I have been inspired by a quilt in the May/June 2013 McCall's Quilting magazine. It's called "Boho Gir", featured on pages 34-36, made by Melissa Kelley. It states the skill level as Beginner (the mag types it in bold, so I did too.) The reason why I chose this pattern from the thousands of patterns I probably have at my fingertips, is that I immediately noticed the large blocks of fabric it features. Japanese fabric patterns are often large and I had a couple of kimonos I'd unpicked for reuse in my shop collection. The large pieces are cut in rectangles 10" x 13" (25.5cm x 33cm). 

For me, cutting out Japanese silk for a quilt takes a lot of patience. In this case, it was one piece at a time. I was 'fussy cutting' in a sense, making sure I had maximum pattern featuring for my cut. I'm not a follower of 'make it in a weekend'. I don't care how long it takes, so long as it gets done. I have deadlines to meet in my teaching job all day, this is my play-time, so I work at my pace.

I've just started cutting the 65 rectangles that measure 4" x 5" (just over 10cm x just under 12.5cm), however, I need to go and search my scrap stash for appropriate other fabrics. More on that next instalment. 

I'm looking forward to learning if you have made quilts using Japanese silks and I hope you will be willing to share your experiences/links. Many thanks.

These blocks are 10" x 13"

Bamboo leaves and stalks in Rinzu silk. Some pieces also feature gold thread couching.

Big feature print in this Japanese silk from a kimono, probably from the 1960s. I think the mustard colour has not been popular, when you look at a single piece of fabric. But cut up, I think the mustard will add the 'oomph' or 'kapow' factor a quilt needs.

Showing the two patterns together. These two fabric prints will take care of the 21 rectangles that are 10" x 13".

Monday, 24 June 2013

Ben Lomond, Tasmania and the winter solstice.

map from

Most of the people who have visited my Etsy shop live overseas or interstate. I think it is time I introduced you to the little island I've called home since1990. It's Tasmania. It is the southern most part of Australia. Tassie, as it is affectionately known, boasts a ski field. We've just had the winter solstice pass by and winter has definitely arrived. I went up to Ben Lomond National Park on Saturday, with my husband David. Legges Tor is the second highest mountain in Tasmania, standing at 1,572 metres and it is in the Ben Lomond NP. It takes about an hour to drive there from our home in Launceston. It's a ski field that doesn't get the snow it used to. The last 20 years have seen a definite hit or miss whether there will be a ski season or not. However, these pics show there is a snow base and July and August may deliver enough snow to enjoy skiing over a few weekends.

Getting the pommer lifts ready

Here comes another pommer

Sunday, 23 June 2013

A summer skirt

One of the pleasant things in life must be to make a simple summer skirt. Often when I am tending my market stall I have a conversation along these lines.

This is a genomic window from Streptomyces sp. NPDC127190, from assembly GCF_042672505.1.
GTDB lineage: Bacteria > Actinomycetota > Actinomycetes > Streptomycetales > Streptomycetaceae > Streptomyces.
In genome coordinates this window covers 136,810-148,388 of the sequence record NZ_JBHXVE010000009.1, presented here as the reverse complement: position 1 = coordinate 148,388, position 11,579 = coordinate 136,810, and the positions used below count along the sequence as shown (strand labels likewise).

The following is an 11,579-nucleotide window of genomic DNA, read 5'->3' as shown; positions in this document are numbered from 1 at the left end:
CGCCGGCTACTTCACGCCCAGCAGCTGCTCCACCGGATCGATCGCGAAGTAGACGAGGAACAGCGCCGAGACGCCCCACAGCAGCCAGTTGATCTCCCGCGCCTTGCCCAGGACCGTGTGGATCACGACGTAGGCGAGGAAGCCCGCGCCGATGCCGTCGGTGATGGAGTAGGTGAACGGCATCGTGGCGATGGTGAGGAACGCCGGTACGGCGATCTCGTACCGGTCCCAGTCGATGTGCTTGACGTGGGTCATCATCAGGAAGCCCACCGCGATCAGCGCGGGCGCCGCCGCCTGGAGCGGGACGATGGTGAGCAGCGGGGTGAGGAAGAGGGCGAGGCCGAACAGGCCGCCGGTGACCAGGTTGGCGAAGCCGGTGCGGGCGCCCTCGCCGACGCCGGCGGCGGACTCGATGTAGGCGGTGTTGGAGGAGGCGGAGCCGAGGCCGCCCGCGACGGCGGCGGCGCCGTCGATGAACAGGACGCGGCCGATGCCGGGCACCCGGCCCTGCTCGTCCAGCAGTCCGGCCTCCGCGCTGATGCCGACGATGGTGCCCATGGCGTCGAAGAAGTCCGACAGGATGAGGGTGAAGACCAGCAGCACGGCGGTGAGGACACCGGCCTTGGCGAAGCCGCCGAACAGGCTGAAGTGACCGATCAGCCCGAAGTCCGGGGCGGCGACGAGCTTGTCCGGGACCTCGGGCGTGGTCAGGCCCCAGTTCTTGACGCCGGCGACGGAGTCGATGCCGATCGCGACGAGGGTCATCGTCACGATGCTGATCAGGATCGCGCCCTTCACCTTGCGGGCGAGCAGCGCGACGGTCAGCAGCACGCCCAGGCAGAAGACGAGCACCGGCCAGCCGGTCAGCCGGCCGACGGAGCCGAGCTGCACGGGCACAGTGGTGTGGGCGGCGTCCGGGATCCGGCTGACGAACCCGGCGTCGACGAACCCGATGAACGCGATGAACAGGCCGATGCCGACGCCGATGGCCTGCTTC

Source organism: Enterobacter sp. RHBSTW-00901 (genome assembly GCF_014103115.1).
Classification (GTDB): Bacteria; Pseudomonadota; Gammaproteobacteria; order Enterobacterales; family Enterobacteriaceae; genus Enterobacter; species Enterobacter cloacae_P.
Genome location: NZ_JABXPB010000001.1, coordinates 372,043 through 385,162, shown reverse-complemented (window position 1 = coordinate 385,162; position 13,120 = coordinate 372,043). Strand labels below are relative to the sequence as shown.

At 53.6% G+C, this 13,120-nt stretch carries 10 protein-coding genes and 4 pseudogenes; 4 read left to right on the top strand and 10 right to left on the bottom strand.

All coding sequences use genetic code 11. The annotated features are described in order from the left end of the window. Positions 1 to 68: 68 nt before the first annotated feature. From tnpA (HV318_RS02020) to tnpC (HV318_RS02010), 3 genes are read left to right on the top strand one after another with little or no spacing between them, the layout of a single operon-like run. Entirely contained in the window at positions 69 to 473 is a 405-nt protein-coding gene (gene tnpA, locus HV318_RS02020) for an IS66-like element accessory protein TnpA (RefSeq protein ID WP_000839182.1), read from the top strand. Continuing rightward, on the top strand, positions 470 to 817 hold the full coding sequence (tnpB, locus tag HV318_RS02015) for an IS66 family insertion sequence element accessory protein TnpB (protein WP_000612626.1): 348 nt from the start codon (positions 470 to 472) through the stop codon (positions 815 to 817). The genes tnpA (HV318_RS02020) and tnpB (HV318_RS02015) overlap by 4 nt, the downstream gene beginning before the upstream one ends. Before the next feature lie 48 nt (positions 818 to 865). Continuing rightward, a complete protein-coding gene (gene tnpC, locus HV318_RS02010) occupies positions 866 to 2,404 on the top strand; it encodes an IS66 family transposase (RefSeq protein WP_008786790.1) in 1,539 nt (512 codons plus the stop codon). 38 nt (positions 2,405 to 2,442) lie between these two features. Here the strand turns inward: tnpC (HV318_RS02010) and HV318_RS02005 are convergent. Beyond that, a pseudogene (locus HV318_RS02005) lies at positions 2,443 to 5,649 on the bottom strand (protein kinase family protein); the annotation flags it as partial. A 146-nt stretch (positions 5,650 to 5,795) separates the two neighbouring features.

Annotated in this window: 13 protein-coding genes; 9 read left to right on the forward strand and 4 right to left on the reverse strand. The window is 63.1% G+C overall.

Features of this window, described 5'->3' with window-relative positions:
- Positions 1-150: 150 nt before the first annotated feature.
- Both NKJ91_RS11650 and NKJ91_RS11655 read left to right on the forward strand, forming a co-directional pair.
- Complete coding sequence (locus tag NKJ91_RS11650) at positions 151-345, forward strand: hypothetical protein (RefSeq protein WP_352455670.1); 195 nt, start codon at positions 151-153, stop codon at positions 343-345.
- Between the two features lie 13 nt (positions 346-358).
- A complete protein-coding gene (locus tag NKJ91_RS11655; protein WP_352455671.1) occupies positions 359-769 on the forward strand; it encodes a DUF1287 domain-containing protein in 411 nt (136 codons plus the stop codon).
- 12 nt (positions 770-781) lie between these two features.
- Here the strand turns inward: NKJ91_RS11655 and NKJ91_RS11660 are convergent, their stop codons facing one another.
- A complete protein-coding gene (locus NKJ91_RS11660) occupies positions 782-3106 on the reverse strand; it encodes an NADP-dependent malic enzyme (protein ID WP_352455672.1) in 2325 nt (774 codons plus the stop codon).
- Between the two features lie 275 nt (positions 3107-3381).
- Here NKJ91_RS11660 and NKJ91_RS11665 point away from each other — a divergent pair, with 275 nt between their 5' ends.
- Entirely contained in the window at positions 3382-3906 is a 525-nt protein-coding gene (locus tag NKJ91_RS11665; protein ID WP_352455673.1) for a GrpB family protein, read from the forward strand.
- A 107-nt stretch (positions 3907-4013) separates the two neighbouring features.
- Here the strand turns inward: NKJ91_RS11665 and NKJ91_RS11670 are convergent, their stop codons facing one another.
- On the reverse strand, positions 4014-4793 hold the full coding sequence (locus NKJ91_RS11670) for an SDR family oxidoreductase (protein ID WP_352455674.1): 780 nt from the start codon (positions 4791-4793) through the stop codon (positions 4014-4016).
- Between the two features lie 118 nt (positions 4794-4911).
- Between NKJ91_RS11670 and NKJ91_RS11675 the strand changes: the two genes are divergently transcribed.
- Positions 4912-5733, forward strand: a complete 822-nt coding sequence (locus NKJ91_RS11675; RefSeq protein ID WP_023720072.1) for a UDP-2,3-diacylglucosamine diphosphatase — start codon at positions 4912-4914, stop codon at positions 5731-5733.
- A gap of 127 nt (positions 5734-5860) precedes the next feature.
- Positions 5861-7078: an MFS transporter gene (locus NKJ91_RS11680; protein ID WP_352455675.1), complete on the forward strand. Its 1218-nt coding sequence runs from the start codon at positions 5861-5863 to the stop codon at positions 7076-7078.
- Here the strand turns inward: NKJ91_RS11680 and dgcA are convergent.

Customer:  "But how do you use such narrow fabric? You can't make clothes out of it."
Wise kimono fabric seller (that's me)...seams can be sewn.

I have a lot of responses to this question above and for an unknown amount of time into the future I shall address it by illustrating what I am up to in my sewing room. During a recent conversation with an Etsy customer, I realised I have been very remiss in not sharing my own sewing experiences in Japanese kimono fabric with people. I am including a couple of photos of summer skirts I've made using a New Look pattern, 6345. I've had a look in their online catalogue, but it looks like it is no longer available. The only pattern adjustment I did to this skirt, which comprises a yoke which rests on the hip, was to add a centre front seam. That's it. I made view C without the flaps or pockets.

Photo 1 (above): This skirt is made from a 1950's silk fabric. The colour is a bit washed out in this photo, though. I've worn it heaps and originally made it to wear to a friend's summer garden wedding. I hand-wash it. I've lined it with a used haori fine silk lining fabric.
Photo 2 (above) This is the same skirt pattern, this time made up in an indigo cotton fabric from the 1960s. It is one of my favourite skirts because I can wear a variety of tops to go with the colours in the skirt. I have lined it with a blue silk from the lining of a kimono.

Photo 3 (above). The Pattern I used was New Look 6345, view C. To add a Centre Front seam, I added a 1.5cm seam allowance at the centre front on two pieces. There was no shaping to do. 

In my next installment, I'll get you to follow along while I make version E or F (the bottom pics and the pink skirt illustrated). I'm going to make it up in a wool, for winter.

Sunday, 2 December 2012

Hi. This weekend we returned to the markets. Winter is behind us and the long daylight hours keep us outdoors.  From early in the morning until around 2pm, you will find us in our regular spots. We met up with regular market goers yesterday at Deloraine market and Evandale market today. We've also met some wonderful new customers too.

 C'est moi, Genevieve. I'm modelling a tunic-style top made from silk lengths using colour blocking. I'll share more about that top soon. I have another one I've started to cut out.
 This is how we display fabric lengths at our stall. They look gorgeous fluttering in a breeze. The amazing backdrop is an old Boy's Day flag. It is hand-painted and was made in the 1950s.
We have several unused Japanese fabrics for sale too.

Some of our table runners made from silk obis.

This is a boy's kimono on display. We sell kimono we have not yet unpicked. Most people buy them for displaying as a wall feature. We also sell girl's kimono and kimono for adults.

After we have finished setting up our stall in the morning (it takes us about 1 1/2 hours for a complete set up, at a relaxed Sunday morning pace), I go and find breakfast then have a walk around to see what's around.
Check out Noel's beautiful irises for sale. Noel was shy and hid from the camera. Noel runs Bonnie Banks Iris & Perennial Nursery & Gardens, just out of Launceston.